And if they don't migrate to these services, then all this talk of TVs or iPod docking stations replacing consoles is nothing more than fantasy.

People also forget that streaming does have limitations, such as latency. That might be acceptable for single-player games, but does it work well for online multiplayer games that require quick reaction times (Halo, COD, etc)? Given that network latency, and even the latency between a controller press and action being taken on screen is already an issue with console titles, I'm skeptical.
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Benjamin Crause Supervisor Central Support, Nintendo of Europe9 years ago
Summoning the death of consoles?

For quite some time now many voice concerns or their reasoning why the next console generation is or shall be the last one.
Why is everyone so obsessed to call game consoles dinosaurs and see their extinction?
All those voices have yet failed for me to explain how they envision a gaming world will work without consoles in 10 years.

I fully appreciate the next cycle of the game console generation and I am looking forward to not only better graphics but also new innovations in gameplay, new services and inter-connectivity features that bring gaming and its content beyond the game consoles.
Services are the key and the main reason why dedicated game consoles will not go extinct now or in the near future.
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Robin Clarke Producer, AppyNation Ltd9 years ago
I agree that this will (and should) probably be the last console generation that follows the model that has been in place from the NES to the current gen machines.

It's a mistake to treat all the elements of that model as a monolithic entity, though.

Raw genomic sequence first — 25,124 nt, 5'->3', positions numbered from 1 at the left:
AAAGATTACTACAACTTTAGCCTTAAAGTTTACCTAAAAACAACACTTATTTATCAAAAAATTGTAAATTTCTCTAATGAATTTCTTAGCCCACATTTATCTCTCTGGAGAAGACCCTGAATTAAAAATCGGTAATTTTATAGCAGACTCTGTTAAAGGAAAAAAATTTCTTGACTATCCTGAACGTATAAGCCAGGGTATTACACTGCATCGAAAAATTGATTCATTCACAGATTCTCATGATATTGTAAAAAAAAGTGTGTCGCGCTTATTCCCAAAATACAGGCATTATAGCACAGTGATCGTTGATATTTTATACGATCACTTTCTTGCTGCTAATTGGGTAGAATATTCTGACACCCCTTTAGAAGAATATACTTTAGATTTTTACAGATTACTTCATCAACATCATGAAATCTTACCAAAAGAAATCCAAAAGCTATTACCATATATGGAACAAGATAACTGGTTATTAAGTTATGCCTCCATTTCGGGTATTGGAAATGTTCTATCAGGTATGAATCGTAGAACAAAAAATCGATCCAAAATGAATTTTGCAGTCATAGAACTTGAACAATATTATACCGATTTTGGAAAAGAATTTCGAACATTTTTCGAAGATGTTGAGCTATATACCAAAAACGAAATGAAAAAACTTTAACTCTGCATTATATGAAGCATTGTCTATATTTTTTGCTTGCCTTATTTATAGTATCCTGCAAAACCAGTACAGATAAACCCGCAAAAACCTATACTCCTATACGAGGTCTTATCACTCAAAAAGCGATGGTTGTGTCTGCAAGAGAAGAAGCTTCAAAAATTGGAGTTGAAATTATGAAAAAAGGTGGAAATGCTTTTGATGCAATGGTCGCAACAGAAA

Selling games on physical media is in gradual decline (although only at the speed that the digital infrastructure can come in to pick up the slack), I don't think anyone would dispute that.

A proprietary hardware platform purely for games is no longer the only option available for mainstream consumers, but then that's always been the case as long as PCs and home micros have been around. 99 for an Xbox/PS3 or 199 for a Wii U that completely removes the issues of convenience and offers experiences that aren't available on any other platform is still a compelling proposition.

And as hardware is becoming commoditised it's becoming cheaper to make entirely new, specialised devices. As much stick as the 3DS and Vita seem to get from analysts, they're only a decent digital storefront away from being the ideal primary games platform for a lot of people.

But most importantly, having a platform owner that understands and is committed to games is still a necessity. The ability to commit to plans in the long term and foster mutually beneficial relationships with many content providers will still be needed to achieve any kind of standardisation or critical mass of users even if all the other elements of the traditional console model fall away. Valve, Sony, Nintendo and Microsoft have all historically understood this and I wouldn't bet against any of them in a landscape where platform holders have morphed into content networks.